A bill designed to destroy the vaping industry was introduced Tuesday in the House of Representatives. The bill, if passed, would ban flavors and online sales, and set the minimum age for purchasing vapes at 21. It would also extract $100 million in FDA user fees from the industry.
The bill’s sponsors are Reps. Frank Pallone of New Jersey and Donna Shalala of Florida, both Democrats. The bill is supported by all major tobacco control and anti-vaping groups in Washington.
The bill, known as the Reversing the Youth Tobacco Epidemic Act, purports to address youth tobacco use, but despite banning menthol cigarettes and flavored cigars, its authors are clearly focused on vaping, not smoking. The bill would:
There are other active bills in Congress that include some of these provisions, but none until now have included all of them.
The bipartisan HR 2084 (the SCOTT Act) would ban sales to under-21’s, and require an adult signature at delivery for products sold online. The SAFE Kids Act — introduced in both houses on Congress — would ban flavors. Rep. Rosa DeLauro’s HR 293 would ban flavors and tax vapor products like cigarettes.
In its proposed 2020 budget, the Trump White House proposed including vapor products in the FDA tobacco user fee scheme. There is also a bill introduced by New Hampshire Sen. Jeanne Shaheen to assess $150 million in user fees. Shaheen says she is willing to work with the Trump administration to reach a compromise. The authors of the new bill note that the White House approves of the user fees.
The requirement that the FDA make a rule on synthetic nicotine is intended to close a possible loophole in the Family Smoking Prevention and Tobacco Control Act. That 2009 legislation gives the FDA authority to “deem” as tobacco any product that includes nicotine “made or derived from tobacco.” Pallone and Shalala want the agency to also have authority over nicotine made without tobacco.
“The Reversing the Youth Tobacco Epidemic Act makes clear that we will not tolerate the proliferation of slick new products purposefully designed to appeal to young people to get them addicted to nicotine and tobacco” Rep. Pallone said in a statement.
“Congress must act to reduce youth nicotine addiction by making it clear that selling tobacco products to kids is illegal,” he added. “My legislation also treats e-cigarettes and other tobacco products the same as traditional cigarettes under the law. We cannot afford to wait – we are on the cusp of losing an entirely new generation to a lifetime of nicotine addiction.”
Interestingly, Rep. Pallone wasn’t always so uncompromising about tobacco. As recently as 2015, Pallone owned over $15,000 worth of Philip Morris International (PMI) stock, according to Open Secrets. The longtime New Jersey Congressman also owned stock in Altria Group, the manufacturer of Marlboro cigarettes and a 35 percent owner of JUUL Labs.
The stock positions may have been part of mutual funds that invest in a wide variety of financial products, but nevertheless represent a careless mistake by a politician who wants to hang his hat on a tough anti-tobacco stance. It is unknown if Pallone still owns the tobacco industry investments.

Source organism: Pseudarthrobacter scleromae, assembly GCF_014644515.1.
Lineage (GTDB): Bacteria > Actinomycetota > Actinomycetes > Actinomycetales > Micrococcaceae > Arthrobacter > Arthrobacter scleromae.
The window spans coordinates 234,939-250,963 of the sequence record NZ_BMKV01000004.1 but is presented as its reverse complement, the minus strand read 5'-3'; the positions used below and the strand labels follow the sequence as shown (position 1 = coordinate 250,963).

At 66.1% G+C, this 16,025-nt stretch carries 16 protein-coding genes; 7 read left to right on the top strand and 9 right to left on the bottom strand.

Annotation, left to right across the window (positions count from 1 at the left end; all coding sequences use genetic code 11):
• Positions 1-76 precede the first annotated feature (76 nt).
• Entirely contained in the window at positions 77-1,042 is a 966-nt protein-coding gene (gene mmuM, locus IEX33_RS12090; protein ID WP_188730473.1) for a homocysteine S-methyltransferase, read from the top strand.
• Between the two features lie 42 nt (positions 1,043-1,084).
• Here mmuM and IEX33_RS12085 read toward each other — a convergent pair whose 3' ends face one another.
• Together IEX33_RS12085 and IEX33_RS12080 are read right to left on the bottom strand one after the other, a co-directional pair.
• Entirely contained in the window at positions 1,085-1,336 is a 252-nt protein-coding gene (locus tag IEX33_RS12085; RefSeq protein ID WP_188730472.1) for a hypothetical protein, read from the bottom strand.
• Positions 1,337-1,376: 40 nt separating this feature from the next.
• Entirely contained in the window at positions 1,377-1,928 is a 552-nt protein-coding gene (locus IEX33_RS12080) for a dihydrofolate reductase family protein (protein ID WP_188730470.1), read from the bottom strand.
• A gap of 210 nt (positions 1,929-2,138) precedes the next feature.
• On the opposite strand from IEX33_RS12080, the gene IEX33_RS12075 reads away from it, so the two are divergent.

The bill’s other sponsor, Florida Rep. Donna Shalala, is best known for serving as Health and Human Services secretary during both terms of the Clinton administration (1993-2001). Although Bill Clinton fought for FDA authority of the tobacco industry, that didn’t come until eight years after he left office, in 2009.
“As HHS Secretary during the Clinton Administration, we made great strides in holding tobacco companies accountable for marketing their products to kids, and we reduced the number of people who smoked cigarettes,” Shalala said. “But now, the use of e-cigarettes, particularly by children, is beginning to undo years of progress we have made.”
The Reversing the Youth Tobacco Epidemic Act is supported by the American Academy of Pediatrics, American Cancer Society Cancer Action Network, American College of Cardiology, American Heart Association, American Lung Association, American Thoracic Society, and Campaign for Tobacco-Free Kids, among other groups. Major tobacco control funder CVS Health has also indicated support for the bill.
If the bill were to pass, it would essentially wipe the independent vaping industry off the map overnight. While the tobacco companies and JUUL might maintain a convenience store presence selling tobacco-flavored products, it’s questionable whether any smaller companies could survive.
E-liquid manufacturers and vape shops depend on selling a wide variety of flavors. A 2018 survey of nearly 70,000 adult American vapers showed that the vast majority of vapers prefer fruit- and dessert-flavored products. There would simply not be enough sales of tobacco flavors only to sustain a vape shop — and e-liquid is the primary profit driver in vape shops.
Such a ban would create a massive black market, with out-of-work e-liquid makers mixing and selling products through underground advertising and social connections, and many vapers turning to DIY e-juice and hardware sold directly by Chinese retailers. Discussion between vapers would probably move back to forums, as social media platforms may ban discussions of “illegal tobacco products.”
The infrastructure for such a market is already in place. It will only take an act of Congress or the FDA to launch it.
[Thanks to University of Waterloo researcher Amelia Howard for the information about Rep. Pallone’s investments.]